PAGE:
Do you know what unites a musical instrument, a chocolate candy, a bottle, a type font for a clock, an image, a packaging for cookies, an icon/graphical symbol, a cheese packaging, a logo and - let's say - a personage?..
Despite their obvious differences, all of them have something in common. They are examples of registered intellectual property objects - registered designs.
What is a “design”?
Legally speaking, a design is defined as:
- the appearance of the whole or a part of a product resulting from the features of, in particular, the lines, contours, colours, shape, texture and/or materials of the product itself and/or its ornamentation.
So as potential design objects to register, one would immediately think about different packages, diverse forms of products (like, for instance, very recognisable kitchen utensils of Alessi brand), or countless decorations. Yet, this is by no means an exhaustive list.
As designs, one could also register, among others, also computer icons, graphical interface, webpage screen layouts, fonts, and many more other results of creative efforts.
What are the requirements to register a design?
To be eligible for protection, the design has to fulfil two legal requirements:
- novelty and
- individual character.
Thus, if the design is new, not previously disclosed (or at least disclosed not longer than 12 months ago), and has a “design step” obvious to the informed user, then such a design could be registered.
In addition to the two main legal criteria mentioned the design must also not be solely dictated by the function of the product, nor be the design of an interconnecting feature, nor finally, be contrary to public policy or morality. To note that according to the case-law of the European Union Intellectual Property Office (EUIPO), it is sufficient if at least one of the features of the design is not dictated by the technical function.
The above-listed requirements are not as stringent as the patentability requirements for inventions. Besides, to qualify for design protection there is no requirement of distinctiveness like the one existing in respect of trademarks.
Therefore, due to its peculiarities, design protection could be a very interesting addition to the overall intellectual property portfolio of a company.
What rights does the owner of the registered design have and where?
Like with all industrial rights, also the registered design gives its owner the exclusive right to use and to prohibit third parties from using identical or similar designs.
Therefore, only the respective owners of registered designs have the rights to:
- use, make, offer, put on the market, import, export or stock products incorporating the protected design (or design that does not produce a different overall impression).
The protection is granted for a period of five years with the possibility of extending it four times. Thus, the maximum total duration of protection possible for a registered design is 25 years.
The design can be registered via the national, European or international route, which determines respectively the territorial scope of protection. For example, the designs in the very beginning of this article are registered in Benelux, while the examples of screen-related designs are Registered Community Designs, valid in all countries of the European Union.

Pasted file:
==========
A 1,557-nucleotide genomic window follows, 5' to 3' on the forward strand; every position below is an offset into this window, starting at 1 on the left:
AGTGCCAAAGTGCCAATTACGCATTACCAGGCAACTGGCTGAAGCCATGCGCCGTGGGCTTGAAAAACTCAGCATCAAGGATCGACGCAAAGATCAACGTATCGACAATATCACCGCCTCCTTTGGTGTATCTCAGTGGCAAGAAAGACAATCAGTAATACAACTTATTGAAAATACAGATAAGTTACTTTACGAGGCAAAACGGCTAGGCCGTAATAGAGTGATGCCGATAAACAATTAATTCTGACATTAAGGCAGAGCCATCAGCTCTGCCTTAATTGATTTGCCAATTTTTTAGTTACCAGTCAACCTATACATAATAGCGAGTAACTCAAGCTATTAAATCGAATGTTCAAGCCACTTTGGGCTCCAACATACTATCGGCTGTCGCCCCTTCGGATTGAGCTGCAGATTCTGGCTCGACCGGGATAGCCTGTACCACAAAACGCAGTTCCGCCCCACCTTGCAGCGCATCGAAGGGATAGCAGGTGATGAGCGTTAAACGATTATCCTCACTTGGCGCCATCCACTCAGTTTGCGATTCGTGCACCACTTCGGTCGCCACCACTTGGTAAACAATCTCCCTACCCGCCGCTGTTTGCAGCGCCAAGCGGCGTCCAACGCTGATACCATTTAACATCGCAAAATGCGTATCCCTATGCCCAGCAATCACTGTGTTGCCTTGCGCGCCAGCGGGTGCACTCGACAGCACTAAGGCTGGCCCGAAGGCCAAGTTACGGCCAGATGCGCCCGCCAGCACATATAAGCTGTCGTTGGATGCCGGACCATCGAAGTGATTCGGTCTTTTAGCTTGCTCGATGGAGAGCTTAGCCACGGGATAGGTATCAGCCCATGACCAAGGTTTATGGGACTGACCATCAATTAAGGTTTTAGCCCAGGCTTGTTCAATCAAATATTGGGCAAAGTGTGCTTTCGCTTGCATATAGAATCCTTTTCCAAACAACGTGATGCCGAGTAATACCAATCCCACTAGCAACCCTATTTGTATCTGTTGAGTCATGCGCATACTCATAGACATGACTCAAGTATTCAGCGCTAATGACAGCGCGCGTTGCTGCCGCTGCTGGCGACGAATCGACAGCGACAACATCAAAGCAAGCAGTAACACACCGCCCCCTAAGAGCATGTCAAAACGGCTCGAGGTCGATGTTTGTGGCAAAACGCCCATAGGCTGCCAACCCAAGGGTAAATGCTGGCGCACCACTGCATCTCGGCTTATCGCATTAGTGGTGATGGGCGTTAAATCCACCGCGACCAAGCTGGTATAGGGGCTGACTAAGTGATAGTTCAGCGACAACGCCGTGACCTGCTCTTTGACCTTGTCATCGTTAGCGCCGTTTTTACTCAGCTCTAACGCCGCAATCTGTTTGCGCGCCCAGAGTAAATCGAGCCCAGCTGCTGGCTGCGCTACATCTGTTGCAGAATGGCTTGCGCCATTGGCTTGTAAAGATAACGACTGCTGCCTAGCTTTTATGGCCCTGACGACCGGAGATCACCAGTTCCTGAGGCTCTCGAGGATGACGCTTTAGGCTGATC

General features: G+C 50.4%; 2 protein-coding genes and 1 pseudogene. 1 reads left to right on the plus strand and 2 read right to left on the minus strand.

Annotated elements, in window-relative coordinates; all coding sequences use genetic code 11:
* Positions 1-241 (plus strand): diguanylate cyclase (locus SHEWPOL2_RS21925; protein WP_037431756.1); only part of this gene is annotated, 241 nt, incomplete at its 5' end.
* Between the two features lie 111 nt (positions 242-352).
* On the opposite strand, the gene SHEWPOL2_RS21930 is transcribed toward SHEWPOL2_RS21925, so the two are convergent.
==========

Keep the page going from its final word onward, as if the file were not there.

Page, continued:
Can different intellectual property rights be applied at the same time?
Provided that different requirements, existing for different intellectual property protection mechanisms, are met, the design could benefit from a bundle of rights.
For example, a 3D shape theoretically could be protected as both a trademark and a registered design. However, getting design protection would probably be much easier. To get a 3D shape registered as a trademark it would need to have a distinctive character either by nature or use, capable of distinguishing goods or services of one company from those of the other. This is nothing but simple. A possible strategy could be to start with the registered design to ensure the protection is established, and then through extensive use, acquire the necessary distinctiveness to qualify for trademark protection.
Also, copyright and fair trade practices could be used to strengthen the protection of a design. Nevertheless, the registered design remains the best option to obtain relatively wide protection for the results of someone’s creative efforts. Besides, if a company has registered designs, it clearly signals both to the potential investors as to its partners, competitors and customers the seriousness of its business.
To conclude, there are many mechanisms available to protect the results of your creativity — your intellectual assets. Some of them will be more fitting with your strategic goals, or perhaps easier to obtain. Sometimes a step-by-step approach is required. In any case, in order to ensure that your intellectual assets are protected in the best possible way, it is essential to address this issue in advance and with a knowledgeable IP specialist. Then you can be sure that your intellectual assets are officially yours and are duly protected.
Are you ready to build a bullet-proof IP strategy for your company?
Then reach out to us at Starks.
Starks. If the best is your minimum standard.